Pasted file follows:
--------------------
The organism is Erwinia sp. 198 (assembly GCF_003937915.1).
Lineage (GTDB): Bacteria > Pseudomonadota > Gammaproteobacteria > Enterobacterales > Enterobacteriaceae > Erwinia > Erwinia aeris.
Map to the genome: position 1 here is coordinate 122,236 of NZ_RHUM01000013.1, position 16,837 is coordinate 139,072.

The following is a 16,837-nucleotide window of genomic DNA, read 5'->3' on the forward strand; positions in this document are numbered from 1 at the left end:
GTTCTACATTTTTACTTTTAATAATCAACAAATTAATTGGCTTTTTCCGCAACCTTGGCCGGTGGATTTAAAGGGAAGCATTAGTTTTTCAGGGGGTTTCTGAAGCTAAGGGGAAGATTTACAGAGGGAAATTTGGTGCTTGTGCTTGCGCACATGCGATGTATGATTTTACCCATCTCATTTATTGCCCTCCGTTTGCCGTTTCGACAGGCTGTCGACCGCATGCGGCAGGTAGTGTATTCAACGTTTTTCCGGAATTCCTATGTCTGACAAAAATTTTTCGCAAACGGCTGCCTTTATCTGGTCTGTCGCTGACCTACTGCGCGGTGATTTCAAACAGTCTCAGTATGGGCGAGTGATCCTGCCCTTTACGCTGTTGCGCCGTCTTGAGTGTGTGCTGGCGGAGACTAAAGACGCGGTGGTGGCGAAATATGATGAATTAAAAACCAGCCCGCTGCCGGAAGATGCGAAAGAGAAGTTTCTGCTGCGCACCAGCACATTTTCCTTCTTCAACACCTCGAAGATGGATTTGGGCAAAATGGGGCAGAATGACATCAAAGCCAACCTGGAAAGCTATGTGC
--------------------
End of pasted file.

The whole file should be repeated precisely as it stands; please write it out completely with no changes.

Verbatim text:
The organism is Erwinia sp. 198 (assembly GCF_003937915.1).
Lineage (GTDB): Bacteria > Pseudomonadota > Gammaproteobacteria > Enterobacterales > Enterobacteriaceae > Erwinia > Erwinia aeris.
Map to the genome: position 1 here is coordinate 122,236 of NZ_RHUM01000013.1, position 16,837 is coordinate 139,072.

The following is a 16,837-nucleotide window of genomic DNA, read 5'->3' on the forward strand; positions in this document are numbered from 1 at the left end:
GTTCTACATTTTTACTTTTAATAATCAACAAATTAATTGGCTTTTTCCGCAACCTTGGCCGGTGGATTTAAAGGGAAGCATTAGTTTTTCAGGGGGTTTCTGAAGCTAAGGGGAAGATTTACAGAGGGAAATTTGGTGCTTGTGCTTGCGCACATGCGATGTATGATTTTACCCATCTCATTTATTGCCCTCCGTTTGCCGTTTCGACAGGCTGTCGACCGCATGCGGCAGGTAGTGTATTCAACGTTTTTCCGGAATTCCTATGTCTGACAAAAATTTTTCGCAAACGGCTGCCTTTATCTGGTCTGTCGCTGACCTACTGCGCGGTGATTTCAAACAGTCTCAGTATGGGCGAGTGATCCTGCCCTTTACGCTGTTGCGCCGTCTTGAGTGTGTGCTGGCGGAGACTAAAGACGCGGTGGTGGCGAAATATGATGAATTAAAAACCAGCCCGCTGCCGGAAGATGCGAAAGAGAAGTTTCTGCTGCGCACCAGCACATTTTCCTTCTTCAACACCTCGAAGATGGATTTGGGCAAAATGGGGCAGAATGACATCAAAGCCAACCTGGAAAGCTATGTGC